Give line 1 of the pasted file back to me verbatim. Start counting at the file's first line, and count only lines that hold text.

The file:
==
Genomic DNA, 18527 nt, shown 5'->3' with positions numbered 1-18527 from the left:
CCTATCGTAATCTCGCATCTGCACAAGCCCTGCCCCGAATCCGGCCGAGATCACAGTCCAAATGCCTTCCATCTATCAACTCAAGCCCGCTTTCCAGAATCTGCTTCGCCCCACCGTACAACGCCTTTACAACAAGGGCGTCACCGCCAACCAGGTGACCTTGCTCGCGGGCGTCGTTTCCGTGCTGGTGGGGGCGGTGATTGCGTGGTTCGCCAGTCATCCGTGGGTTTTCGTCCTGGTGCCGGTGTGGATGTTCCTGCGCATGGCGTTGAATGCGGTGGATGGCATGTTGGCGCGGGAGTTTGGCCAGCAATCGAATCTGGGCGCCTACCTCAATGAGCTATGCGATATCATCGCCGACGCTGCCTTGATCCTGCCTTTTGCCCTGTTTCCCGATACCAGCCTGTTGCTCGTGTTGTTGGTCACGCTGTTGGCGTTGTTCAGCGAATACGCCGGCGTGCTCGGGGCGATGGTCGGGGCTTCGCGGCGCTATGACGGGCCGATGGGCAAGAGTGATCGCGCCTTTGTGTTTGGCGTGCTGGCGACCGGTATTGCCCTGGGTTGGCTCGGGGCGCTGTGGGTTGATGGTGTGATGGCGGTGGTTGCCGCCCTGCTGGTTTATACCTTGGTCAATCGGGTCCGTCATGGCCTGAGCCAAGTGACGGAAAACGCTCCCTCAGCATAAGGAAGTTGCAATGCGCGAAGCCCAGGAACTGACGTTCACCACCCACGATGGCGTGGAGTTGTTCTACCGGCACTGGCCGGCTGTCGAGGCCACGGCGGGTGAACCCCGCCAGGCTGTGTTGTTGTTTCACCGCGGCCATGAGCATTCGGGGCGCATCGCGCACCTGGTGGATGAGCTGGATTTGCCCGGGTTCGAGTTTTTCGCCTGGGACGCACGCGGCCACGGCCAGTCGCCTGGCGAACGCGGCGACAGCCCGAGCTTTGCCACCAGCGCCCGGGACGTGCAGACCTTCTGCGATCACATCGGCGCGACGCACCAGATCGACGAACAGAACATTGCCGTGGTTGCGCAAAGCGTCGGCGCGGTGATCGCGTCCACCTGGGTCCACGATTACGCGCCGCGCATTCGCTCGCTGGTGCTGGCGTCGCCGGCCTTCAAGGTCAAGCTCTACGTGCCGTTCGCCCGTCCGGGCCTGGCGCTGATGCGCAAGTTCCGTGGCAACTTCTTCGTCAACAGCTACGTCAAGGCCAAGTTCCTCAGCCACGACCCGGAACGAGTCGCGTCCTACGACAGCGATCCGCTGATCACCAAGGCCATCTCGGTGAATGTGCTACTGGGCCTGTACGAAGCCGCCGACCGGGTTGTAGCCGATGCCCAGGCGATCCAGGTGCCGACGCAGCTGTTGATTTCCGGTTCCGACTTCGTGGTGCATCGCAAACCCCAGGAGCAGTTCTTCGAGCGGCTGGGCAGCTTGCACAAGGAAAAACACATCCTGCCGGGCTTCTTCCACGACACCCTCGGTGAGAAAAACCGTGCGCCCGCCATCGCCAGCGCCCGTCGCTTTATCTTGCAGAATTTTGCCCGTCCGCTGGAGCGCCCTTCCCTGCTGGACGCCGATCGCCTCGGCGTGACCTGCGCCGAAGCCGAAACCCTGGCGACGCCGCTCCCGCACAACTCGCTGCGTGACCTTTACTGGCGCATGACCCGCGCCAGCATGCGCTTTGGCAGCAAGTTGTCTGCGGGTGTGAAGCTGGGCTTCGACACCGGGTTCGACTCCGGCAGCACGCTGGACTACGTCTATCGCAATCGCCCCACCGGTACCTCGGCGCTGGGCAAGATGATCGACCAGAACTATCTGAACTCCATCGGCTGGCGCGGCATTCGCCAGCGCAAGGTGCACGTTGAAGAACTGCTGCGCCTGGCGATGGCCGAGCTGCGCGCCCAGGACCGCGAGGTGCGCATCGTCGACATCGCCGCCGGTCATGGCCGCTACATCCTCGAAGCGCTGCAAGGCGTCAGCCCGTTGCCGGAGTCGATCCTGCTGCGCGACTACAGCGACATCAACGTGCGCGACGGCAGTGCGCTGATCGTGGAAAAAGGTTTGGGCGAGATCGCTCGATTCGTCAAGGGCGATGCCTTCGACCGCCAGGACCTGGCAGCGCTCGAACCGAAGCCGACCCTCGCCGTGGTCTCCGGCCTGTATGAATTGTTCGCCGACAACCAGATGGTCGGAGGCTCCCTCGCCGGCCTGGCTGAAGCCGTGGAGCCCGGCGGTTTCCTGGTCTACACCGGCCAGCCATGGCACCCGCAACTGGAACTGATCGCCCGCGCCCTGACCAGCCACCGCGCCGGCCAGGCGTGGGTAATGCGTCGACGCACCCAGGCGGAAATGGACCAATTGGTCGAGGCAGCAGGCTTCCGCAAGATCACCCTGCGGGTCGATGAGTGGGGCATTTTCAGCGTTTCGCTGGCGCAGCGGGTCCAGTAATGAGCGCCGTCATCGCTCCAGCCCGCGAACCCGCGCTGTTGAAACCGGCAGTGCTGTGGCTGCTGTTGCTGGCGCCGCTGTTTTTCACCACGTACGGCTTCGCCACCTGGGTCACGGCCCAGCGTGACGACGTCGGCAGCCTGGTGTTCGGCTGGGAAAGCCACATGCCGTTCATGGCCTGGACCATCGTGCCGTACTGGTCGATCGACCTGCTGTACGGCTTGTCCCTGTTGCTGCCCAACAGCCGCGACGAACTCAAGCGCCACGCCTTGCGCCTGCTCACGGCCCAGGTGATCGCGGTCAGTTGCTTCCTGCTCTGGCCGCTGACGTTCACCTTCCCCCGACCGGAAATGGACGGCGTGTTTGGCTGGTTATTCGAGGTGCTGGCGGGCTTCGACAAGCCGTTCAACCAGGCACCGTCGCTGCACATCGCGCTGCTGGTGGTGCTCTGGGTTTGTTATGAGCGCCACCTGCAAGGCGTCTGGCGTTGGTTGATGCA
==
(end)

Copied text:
Genomic DNA, 18527 nt, shown 5'->3' with positions numbered 1-18527 from the left: